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Chapter 5. Pointers

sorting the programmers from the students

5.1. The Basics

A limitation you may have noticed is that functions can only affect your program via their return value, so what do you do when you want a function to alter more than one variable? You use pointers. A pointer is a special kind of variable. Pointers are designed for storing memory address i.e. the address of another variable. Declaring a pointer is the same as declaring a normal variable except you stick an asterisk '*' in front of the variables identifier. There are two new operators you will need to know to work with pointers. The "address of" operator '&' and the "dereferencing" operator '*'. Both are prefix unary operators. When you place an ampersand in front of a variable you will get it's address, this can be store in a pointer. When you place an asterisk in front of a pointer you will get the value at the memory address pointed to. As usual, we'll look at a quick code example to show how simple this is.

Example 5-1. pointers_are_simple.c

#include <stdio.h>

int
main()
{
  int my_variable = 6, other_variable = 10;
  int *my_pointer;

  printf("the address of my_variable is    : %p\n", &my_variable);
  printf("the address of other_variable is : %p\n", &other_variable);

  my_pointer = &my_variable;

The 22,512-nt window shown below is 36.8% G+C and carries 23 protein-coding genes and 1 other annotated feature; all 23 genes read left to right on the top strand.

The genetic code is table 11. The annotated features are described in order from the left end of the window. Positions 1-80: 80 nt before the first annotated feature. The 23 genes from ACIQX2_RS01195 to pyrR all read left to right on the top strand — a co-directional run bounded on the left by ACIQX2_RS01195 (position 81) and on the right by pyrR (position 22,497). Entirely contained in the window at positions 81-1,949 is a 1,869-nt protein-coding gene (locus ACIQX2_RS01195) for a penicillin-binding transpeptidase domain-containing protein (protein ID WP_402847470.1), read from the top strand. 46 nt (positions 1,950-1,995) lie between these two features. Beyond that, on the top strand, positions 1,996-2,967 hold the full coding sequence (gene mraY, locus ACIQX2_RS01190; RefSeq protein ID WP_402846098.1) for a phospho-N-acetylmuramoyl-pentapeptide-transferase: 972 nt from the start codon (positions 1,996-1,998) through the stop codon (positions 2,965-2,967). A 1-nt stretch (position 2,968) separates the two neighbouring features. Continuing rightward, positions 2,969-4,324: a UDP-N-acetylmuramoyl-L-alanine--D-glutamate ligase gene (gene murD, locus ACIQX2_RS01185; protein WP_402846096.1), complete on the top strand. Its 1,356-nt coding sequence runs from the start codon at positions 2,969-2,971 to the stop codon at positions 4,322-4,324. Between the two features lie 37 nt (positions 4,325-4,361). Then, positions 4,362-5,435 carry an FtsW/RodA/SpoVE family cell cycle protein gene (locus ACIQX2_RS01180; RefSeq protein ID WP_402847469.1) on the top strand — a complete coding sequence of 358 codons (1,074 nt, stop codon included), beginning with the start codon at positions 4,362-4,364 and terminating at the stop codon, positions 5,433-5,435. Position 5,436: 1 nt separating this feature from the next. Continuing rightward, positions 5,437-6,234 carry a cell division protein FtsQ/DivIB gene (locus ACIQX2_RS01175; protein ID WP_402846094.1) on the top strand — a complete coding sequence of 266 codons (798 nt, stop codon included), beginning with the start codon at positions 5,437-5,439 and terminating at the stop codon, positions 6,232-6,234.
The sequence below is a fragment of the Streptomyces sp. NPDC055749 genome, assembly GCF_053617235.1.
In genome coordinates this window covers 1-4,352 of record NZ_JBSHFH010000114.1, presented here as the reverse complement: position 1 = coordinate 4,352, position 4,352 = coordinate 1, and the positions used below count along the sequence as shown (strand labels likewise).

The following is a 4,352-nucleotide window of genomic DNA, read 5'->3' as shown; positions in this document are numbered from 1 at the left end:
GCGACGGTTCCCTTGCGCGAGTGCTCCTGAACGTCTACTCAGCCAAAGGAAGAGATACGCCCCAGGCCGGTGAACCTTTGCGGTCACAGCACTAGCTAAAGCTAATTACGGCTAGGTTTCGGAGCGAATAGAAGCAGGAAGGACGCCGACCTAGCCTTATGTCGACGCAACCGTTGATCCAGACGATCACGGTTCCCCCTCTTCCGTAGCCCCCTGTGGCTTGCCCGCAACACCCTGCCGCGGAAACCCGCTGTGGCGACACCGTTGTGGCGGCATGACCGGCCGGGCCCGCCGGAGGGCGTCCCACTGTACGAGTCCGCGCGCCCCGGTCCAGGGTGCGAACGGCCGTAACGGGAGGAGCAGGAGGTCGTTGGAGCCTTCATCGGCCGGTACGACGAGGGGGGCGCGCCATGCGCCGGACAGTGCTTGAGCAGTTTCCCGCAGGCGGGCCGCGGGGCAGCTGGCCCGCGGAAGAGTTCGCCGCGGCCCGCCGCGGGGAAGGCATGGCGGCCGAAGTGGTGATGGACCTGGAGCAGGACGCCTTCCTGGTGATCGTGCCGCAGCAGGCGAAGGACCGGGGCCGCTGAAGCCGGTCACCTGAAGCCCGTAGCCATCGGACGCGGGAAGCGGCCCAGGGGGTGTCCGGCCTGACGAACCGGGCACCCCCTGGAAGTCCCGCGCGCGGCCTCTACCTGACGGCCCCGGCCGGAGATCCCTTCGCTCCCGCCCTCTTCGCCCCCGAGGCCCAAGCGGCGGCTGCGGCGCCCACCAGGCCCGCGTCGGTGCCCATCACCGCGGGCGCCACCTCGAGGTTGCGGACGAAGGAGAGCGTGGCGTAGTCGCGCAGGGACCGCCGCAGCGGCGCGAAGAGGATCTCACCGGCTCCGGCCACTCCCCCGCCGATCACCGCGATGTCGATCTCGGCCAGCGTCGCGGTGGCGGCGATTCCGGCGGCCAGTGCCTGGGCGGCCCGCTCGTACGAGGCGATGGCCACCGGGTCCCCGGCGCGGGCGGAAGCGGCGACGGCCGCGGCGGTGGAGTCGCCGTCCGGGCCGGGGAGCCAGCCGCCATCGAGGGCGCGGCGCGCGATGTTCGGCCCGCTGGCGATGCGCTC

printf("\nafter \"my_pointer = &my_variable\":\n");
  printf("\tthe value of my_pointer is %p\n", my_pointer);
  printf("\tthe value at that address is %d\n", *my_pointer);

  my_pointer = &other_variable;

  printf("\nafter \"my_pointer = &other_variable\":\n");
  printf("\tthe value of my_pointer is %p\n", my_pointer);
  printf("\tthe value at that address is %d\n", *my_pointer);

  return 0;
}
      
The output shows you the address of the two variables, the addresses your system assigns to the variables will be different to mine. In printf() you'll notice we used %p to display the addresses. This is the conversion specifier for all pointers. Anyway, here's the output I got:
the address of my_variable is    : 0xbffffa18
the address of other_variable is : 0xbffffa14

after "my_pointer = &my_variable":
        the value of my_pointer is 0xbffffa18
        the value at that address is 6

after "my_pointer = &other_variable":
        the value of my_pointer is 0xbffffa14
        the value at that address is 10
     
There. That's not too complicated. Once you are comfortable with pointers you're well on your way to mastering C.

 
 
  Published under the terms of the GNU General Public License Design by Interspire